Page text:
ABC News (Australian Broadcasting Corporation), 27 Oct 2015

PHOTO: The giant log, estimated to be hundreds of years old, was cut down in contravention with forest regulations. (Facebook)
An environment group called Knitting Nannas of Toolangi is taking a complaint of intimidation to police after a logging truck drove past one of their gatherings at an "unacceptably high speed" last week, north of Melbourne.

When members of the group posted photos of the truck on Facebook, it sparked a torrent of abuse from pro-logging advocates, including a photo of giant tree on the back of a logging truck.

The log, believed to be four or five metres in circumference and hundreds of years old, had "hug this" painted on it, a reference to the term "tree huggers" which is often used to describe environmental campaigners.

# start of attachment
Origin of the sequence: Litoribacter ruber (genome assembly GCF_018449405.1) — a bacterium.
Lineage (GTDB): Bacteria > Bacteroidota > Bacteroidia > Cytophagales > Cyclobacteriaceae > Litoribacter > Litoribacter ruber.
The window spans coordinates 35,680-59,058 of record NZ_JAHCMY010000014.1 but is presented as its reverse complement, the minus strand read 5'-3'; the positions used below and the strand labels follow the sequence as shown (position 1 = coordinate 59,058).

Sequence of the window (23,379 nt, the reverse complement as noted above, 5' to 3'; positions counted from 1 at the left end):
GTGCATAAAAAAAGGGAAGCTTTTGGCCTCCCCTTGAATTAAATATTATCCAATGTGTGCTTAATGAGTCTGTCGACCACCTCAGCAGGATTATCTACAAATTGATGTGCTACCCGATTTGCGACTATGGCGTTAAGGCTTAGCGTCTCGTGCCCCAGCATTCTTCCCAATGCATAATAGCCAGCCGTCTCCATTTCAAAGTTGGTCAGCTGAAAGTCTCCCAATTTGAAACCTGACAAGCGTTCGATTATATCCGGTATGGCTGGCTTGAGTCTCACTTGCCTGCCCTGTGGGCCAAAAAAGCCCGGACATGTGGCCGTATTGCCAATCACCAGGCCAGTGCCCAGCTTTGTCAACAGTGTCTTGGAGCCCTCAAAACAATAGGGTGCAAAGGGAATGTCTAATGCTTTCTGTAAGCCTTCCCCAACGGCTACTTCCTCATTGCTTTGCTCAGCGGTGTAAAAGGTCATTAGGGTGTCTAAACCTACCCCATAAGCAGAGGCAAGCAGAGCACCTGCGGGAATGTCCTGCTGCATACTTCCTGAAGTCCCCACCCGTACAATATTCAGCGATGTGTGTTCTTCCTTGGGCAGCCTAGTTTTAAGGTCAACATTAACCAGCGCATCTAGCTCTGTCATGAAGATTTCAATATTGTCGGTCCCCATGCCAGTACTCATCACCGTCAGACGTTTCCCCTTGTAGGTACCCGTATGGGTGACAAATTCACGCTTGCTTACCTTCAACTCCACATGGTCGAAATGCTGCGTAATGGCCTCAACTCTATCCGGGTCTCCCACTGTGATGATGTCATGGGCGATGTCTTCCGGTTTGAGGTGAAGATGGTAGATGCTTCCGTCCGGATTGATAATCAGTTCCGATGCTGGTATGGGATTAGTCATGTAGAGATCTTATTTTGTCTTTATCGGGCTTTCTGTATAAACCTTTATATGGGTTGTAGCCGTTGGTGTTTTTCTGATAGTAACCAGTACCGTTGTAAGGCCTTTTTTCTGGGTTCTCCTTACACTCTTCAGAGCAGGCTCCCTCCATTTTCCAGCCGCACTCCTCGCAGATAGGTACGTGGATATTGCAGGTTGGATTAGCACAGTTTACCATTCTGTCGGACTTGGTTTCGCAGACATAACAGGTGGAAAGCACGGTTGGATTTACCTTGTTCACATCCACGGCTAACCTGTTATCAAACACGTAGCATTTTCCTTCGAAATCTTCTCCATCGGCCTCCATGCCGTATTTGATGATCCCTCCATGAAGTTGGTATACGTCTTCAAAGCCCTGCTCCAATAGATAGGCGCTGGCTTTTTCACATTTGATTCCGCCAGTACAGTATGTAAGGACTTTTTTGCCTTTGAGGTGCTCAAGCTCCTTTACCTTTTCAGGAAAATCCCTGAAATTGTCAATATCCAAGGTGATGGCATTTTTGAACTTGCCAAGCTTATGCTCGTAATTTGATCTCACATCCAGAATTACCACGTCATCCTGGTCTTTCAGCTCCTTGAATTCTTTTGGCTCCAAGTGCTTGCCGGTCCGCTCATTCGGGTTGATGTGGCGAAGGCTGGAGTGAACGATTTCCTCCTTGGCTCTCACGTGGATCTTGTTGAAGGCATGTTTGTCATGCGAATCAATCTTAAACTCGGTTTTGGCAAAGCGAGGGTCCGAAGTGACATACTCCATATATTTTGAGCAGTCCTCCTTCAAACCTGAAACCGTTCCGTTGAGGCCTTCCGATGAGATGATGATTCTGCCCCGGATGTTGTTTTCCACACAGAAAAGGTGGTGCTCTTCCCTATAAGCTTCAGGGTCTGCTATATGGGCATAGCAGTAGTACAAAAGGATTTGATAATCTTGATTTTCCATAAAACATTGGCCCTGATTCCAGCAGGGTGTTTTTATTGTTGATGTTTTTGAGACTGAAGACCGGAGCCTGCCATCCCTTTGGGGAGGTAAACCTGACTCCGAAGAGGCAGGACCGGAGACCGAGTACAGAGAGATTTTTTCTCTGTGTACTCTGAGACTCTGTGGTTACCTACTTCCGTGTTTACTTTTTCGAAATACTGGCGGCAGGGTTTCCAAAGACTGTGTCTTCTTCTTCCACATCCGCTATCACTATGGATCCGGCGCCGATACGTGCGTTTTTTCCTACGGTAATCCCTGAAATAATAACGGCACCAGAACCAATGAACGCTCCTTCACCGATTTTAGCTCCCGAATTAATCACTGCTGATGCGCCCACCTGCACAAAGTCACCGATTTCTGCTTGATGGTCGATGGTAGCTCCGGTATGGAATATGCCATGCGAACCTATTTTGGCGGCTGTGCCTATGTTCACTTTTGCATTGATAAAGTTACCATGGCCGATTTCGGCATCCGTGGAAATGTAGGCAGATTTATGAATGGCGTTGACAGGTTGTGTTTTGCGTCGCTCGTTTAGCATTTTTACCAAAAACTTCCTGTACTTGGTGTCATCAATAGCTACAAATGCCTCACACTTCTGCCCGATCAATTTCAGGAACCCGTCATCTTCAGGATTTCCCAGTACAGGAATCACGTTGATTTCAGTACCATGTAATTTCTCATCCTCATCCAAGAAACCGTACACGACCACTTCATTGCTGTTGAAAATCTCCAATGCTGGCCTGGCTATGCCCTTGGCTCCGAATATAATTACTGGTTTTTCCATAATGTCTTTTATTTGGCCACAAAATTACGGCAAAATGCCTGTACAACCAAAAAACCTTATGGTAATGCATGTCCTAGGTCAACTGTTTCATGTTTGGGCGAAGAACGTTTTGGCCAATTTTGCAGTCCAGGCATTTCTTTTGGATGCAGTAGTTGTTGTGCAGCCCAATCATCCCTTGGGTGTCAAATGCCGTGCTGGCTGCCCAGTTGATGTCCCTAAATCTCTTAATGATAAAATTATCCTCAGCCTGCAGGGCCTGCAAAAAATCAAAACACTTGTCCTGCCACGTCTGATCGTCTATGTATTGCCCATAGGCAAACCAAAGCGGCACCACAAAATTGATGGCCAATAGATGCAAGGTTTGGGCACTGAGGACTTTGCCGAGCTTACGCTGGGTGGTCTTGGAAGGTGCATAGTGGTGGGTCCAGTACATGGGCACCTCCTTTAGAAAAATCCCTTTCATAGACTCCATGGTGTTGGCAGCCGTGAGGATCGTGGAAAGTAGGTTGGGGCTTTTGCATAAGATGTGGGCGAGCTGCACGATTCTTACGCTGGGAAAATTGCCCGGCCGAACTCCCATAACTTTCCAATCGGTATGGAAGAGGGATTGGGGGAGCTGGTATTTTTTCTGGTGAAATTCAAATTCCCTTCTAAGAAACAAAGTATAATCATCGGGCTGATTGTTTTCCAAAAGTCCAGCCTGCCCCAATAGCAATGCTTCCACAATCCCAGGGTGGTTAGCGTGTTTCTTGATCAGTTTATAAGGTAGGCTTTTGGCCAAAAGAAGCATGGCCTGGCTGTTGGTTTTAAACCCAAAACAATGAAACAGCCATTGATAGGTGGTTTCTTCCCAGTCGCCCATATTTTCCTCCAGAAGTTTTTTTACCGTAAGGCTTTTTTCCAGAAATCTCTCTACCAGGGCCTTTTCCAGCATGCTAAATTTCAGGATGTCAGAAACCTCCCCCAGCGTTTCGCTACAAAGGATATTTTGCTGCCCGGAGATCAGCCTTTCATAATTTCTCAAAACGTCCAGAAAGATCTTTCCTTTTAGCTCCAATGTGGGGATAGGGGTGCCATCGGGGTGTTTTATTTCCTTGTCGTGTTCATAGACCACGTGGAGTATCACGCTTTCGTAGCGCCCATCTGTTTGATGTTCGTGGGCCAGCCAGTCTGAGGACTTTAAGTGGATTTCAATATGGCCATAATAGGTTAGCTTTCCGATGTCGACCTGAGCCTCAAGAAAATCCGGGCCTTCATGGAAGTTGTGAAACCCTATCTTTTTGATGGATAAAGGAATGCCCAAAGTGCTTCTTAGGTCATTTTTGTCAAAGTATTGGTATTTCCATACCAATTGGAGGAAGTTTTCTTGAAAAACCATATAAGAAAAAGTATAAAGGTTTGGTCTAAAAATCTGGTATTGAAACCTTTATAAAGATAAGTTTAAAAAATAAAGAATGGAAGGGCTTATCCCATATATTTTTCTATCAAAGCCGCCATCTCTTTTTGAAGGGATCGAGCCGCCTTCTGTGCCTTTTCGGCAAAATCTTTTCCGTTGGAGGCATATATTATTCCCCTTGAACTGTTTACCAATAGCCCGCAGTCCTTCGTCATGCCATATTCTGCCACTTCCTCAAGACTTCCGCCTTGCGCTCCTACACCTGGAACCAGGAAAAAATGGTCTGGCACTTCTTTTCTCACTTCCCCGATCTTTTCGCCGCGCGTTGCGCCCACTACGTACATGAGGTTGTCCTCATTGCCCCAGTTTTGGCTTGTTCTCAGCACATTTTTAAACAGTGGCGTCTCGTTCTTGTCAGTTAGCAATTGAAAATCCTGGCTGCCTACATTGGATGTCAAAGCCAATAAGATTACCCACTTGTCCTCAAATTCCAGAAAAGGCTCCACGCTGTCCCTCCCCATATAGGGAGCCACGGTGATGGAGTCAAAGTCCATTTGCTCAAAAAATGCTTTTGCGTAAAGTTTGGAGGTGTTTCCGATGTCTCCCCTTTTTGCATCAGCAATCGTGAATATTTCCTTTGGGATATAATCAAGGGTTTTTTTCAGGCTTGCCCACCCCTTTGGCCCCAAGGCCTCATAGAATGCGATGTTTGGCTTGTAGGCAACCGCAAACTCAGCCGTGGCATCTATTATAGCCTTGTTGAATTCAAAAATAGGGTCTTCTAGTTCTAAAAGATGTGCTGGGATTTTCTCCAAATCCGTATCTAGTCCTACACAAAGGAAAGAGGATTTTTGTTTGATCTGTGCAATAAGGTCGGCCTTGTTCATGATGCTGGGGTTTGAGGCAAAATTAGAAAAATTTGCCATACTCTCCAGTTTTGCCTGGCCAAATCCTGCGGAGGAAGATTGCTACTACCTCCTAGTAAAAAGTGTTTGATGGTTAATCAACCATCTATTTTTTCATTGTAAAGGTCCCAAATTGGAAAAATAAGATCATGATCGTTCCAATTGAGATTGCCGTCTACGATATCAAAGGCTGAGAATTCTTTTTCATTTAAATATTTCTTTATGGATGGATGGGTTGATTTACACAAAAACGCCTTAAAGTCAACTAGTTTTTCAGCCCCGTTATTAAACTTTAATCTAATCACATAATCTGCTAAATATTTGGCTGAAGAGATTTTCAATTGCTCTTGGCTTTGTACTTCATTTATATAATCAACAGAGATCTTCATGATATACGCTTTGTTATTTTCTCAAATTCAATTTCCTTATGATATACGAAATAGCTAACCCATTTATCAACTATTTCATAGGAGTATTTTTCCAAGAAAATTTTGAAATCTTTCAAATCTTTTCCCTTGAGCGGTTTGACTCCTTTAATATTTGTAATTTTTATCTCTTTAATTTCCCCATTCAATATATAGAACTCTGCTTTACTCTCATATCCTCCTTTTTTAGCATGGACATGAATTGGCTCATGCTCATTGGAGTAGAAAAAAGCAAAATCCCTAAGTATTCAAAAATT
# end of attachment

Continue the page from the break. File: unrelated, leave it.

The photo sparked outrage amongst environmental campaigners.

A spokeswoman for the group, who have campaigned against the logging of environmentally sensitive logging coupes in the area, said the photo showed a "lack of respect" for anyone who opposed logging.

The spokeswoman asked not to be named because of fear of reprisals.

She said the group was formed to stop intimidation from pro-logging groups.

"We're now being subjected to the same treatment," she said.

Loggers 'giving the finger'

Members of the Knitting Nannas said they were taking their complaint to police in hope the intimidation would stop.

Jill Redwood from another group, Environment East Gippsland, said it was the loggers "giving the finger" to environmental groups.

"It was recklessly provocative and shows total contempt for community values and the concerns about our forests," she said.